Hydrological modelling of green and grey roofs in cold climate with the SWMM model
Journal article, Peer reviewed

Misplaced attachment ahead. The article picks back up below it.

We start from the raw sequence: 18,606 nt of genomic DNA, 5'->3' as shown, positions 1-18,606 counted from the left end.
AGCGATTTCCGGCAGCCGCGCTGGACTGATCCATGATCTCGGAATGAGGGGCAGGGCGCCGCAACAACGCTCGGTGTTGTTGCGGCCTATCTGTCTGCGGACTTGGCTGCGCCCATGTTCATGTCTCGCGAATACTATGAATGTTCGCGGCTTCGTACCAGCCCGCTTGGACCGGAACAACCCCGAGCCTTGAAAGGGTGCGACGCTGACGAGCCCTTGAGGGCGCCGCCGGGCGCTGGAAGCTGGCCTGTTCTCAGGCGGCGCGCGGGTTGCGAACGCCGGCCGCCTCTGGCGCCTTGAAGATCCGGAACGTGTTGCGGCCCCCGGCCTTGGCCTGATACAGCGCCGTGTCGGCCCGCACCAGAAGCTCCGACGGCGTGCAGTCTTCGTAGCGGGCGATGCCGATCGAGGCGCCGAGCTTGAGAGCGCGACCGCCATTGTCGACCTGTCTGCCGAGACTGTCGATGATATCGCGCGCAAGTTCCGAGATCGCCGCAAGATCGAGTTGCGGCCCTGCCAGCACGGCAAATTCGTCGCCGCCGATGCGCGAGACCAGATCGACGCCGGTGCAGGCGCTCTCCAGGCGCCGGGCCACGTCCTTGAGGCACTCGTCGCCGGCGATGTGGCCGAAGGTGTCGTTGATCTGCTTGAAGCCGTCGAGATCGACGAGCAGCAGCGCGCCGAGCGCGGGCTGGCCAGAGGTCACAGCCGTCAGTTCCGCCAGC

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Rooftop retrofitting targets the largest land-use type available for reduction in impervious surfaces area in urban areas. Extensive green and grey roofs offer solution for retention and detention of stormwater in densely developed urban areas. Among the available green roof types, the extensive green roof has become a popular selection and commonly adopted choice. These solutions provide multiple benefits for stormwater and environmental management due to stormwater retention and detention capacities. The Storm Water Management Model (SWMM) 5.1.012 with Low Impact Development (LID) Controls was used to model the hydrological performance of a green and a grey (non-vegetated detention roof based on extruded lightweight aggregates) roof (located in the coastal area of Trondheim, Norway) by defining the physical parameters of individual layers in LID Control editor. High-resolution 1-min data from a previously monitored green and grey roof were used for calibration. Six parameters within the individual LID layers: soil (four parameters) and drainage mat (two parameters) were selected for calibration. After calibration, the SWMM model simulated runoff with a Nash-Sutcliffe model efficiency (NSME) of 0.94 (green roof) and 0.78 (grey roof) and a volume error of 3% for the green roof, and 10% for the grey roof. Validation of the calibrated model indicates good fit between observed and simulated runoff with a NSME of 0.88 (green roof) and 0.81 (grey roof) and with volume errors of 29% (green roof) and 11% (grey roof). Concerning the snowmelt modelling, the calibrated model showed a NSME of 0.56 (green roof) and 0.37 (grey roof) through the winter period. However, regarding volume errors, additional model development for winter conditions is needed; 30% (green roof) and 11% (grey roof). Optimal parameter sets were proposed within both the green and grey configurations. The results from calibration and especially validation indicated that SWMM could be used to simulate the performance of different rooftop solutions. The study provides insight for urban planners of how to target and focus the implementation of rooftop solutions as stormwater measures.